22  4-34  96.9  5  4  4  >4  0.8  D5-05 JH6b  ND    A  PD  A(103)  
23 4-34  94.8  13  2.25  2  >2  0.15  D2-21 JH4b  ND    A  SD  A(70)  
24 4-34  92.8  11  1.75  7  1.3  0.63  ND  ND 012-02  93  κ2  A  SD  A(152)  
25  4-34 92.4  16  0.78  6  1  0.37  D3-22 JH4b  VκA27  98  κ1  A  PD  A(40) 
26  5-51  92.2  17  2.4  6  5  0.35  ND JH5a  ND    A  SD  DUD(76)  
27 6-01  95.4  11  0.8  3  2  0.27  D2-15 JH4d  B3  95  κ4  A  SD A(121) 

RS: replacement/silent mutation ratio; CDR/FR: CDR/FR mutation ratio; when all mutations induced replacements, results are expressed as > number of replacements observed. Asterisk: hv1263. A (alive); D (death related to CLL); DUD (death unrelated to CLL); SD (stable disease); PD (progressive disease); ND (not done). GenBank Accession numbers are respectively: VH genes: AF196469-AF196475 (cases 24, 14, 16, 21, 6, 7, 1); U92427-U92429 (cases 17-19); AF087418-AF087426 (cases 10-12, 26, 22, 3, 23, 13, 4); AF087429 (case 15); U86797 (case 2);U86785 (case 5); U86788 (case 8); U86789 (case 9); U86798 (case 20);AF087428 (case 25); AF087417 (case 27). VL genes: U86804 (case 2);U86791 (case 5); U86793 (case 8); U86794 (case 9); U92430 (case 17);U86805 (case 20); AF228320-AF228328 (cases 10-12, 3, 27, 4, 25, 24, 1); AF2283230 (case 14); AF2283231 (case 6). κ/λ is accounted by the fact that for familial cases we have only proceeded to study κ-expressing patients.

In the absence of antigen-driven selection, replacement (mutations that change the protein sequence) and silent mutations (those that do not change protein sequence) are typically distributed randomly throughout the protein sequence. A lower than expected frequency of replacement mutations is circumstantial evidence of pressure to maintain the protein sequence due to essential function. By contrast, if the number of replacement mutations exceeds that expected by chance alone, a positive selection process can be inferred. In immunoglobulin genes, clustering of replacement mutations within the complementarity determining regions (CDRs), which form the antigen contact points, is the product of positive selection in the lymphoid follicle. Given the lengths of the CDRs and the framework regions of the molecule, randomly distributed mutations would result in a CDR–framework mutation ratio of less than 0.3. In this series, 20 of 22 cases with greater than 5% mutation rate had a CDR–framework mutation ratio of at least 0.3.

A second test of directed versus random mutation is the ratio of replacement mutations to silent mutations. Random mutation processes produce a ratio of 2.9 of replacement (R) to silent (S) mutations (mutations in the third nucleotide of a codon are often silent). In this series, 14 of the 22 cases with a mutation rate greater than 5% exhibited an R-S ratio of 3 or greater in their CDRs. Nine of these had R-S ratios of less than 2.9 in their framework regions, strong evidence for selective pressure on the CDRs.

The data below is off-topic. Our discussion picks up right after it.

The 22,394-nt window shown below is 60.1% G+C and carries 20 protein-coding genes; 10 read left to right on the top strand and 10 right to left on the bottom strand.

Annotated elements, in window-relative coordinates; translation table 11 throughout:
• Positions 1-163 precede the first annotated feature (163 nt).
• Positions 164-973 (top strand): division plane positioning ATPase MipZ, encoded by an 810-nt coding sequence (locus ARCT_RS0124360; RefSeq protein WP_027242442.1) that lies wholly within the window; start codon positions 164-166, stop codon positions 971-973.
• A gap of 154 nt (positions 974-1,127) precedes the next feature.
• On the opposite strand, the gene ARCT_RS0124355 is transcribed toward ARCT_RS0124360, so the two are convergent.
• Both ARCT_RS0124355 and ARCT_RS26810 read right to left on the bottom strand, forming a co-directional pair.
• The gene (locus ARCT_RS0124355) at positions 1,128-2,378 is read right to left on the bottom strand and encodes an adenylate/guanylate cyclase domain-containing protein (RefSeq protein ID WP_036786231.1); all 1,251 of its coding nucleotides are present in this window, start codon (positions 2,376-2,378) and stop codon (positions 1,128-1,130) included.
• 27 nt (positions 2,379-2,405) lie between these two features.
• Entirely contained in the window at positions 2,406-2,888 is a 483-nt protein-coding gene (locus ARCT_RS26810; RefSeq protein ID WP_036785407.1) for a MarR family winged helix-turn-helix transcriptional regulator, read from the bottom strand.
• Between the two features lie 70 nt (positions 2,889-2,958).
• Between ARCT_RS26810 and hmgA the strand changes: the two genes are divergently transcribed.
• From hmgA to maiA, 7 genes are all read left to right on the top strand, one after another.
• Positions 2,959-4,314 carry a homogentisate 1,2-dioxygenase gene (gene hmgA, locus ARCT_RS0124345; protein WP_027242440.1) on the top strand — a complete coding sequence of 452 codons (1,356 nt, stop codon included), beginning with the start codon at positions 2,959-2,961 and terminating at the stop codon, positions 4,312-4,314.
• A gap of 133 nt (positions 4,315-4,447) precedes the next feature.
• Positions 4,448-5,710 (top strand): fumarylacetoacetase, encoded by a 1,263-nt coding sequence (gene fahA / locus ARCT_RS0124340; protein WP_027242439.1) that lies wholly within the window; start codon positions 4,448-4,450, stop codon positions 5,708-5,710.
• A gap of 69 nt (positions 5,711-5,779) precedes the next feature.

Thus, our results confirm previous reports suggesting that at least 2 morphologically indistinguishable forms of CLL exist, one expressing unmutated V genes, as expected based on phenotype, and one expressing mutated V genes in spite of a cell-surface phenotype associated with antigen-naive B cells.

The median followup time was 7 years overall (range, 2-21); 5 years (range, 2-11) for the unmutated group, and 8 years (range, 3-21) for the mutated group. The male-female ratio was not significantly different (P = .2) between the 2 groups: 1.4 in the unmutated group and 0.8 in the mutated group. Most stage A patients (24 of 29) expressed mutated VH genes; most stage B and C patients expressed unmutated VH genes (7 of 10) (P = .036). Among the 12 patients expressing unmutated VH genes, 8 died of CLL-related causes, compared to 6 of 27 patients with mutated VH genes dying, 2 from CLL-related causes and 4 from unrelated causes. Overall (P = .0007) and CLL-specific survival (no more than 10−4) was shorter in patients with unmutated V genes. Among stage A patients, all 5 with unmutated V genes experienced disease progression within 5 years, compared to 7 of 22 evaluable patients in the group with mutated V genes (P = .013). CLL-specific survival was also shorter in stage A patients with unmutated V genes (3 of 5 dead) than in stage A patients with mutated V genes (2 of 24 dead) (P = .0098). We did not examine CD38 expression on the tumor cells.

Thus, as previously reported, CLL exists in at least 2 forms, those with mutated V genes and those with unmutated V genes. Patients with unmutated V genes are more likely to present with advanced disease, more likely to progress clinically, and more likely to die of CLL than those with mutated V genes.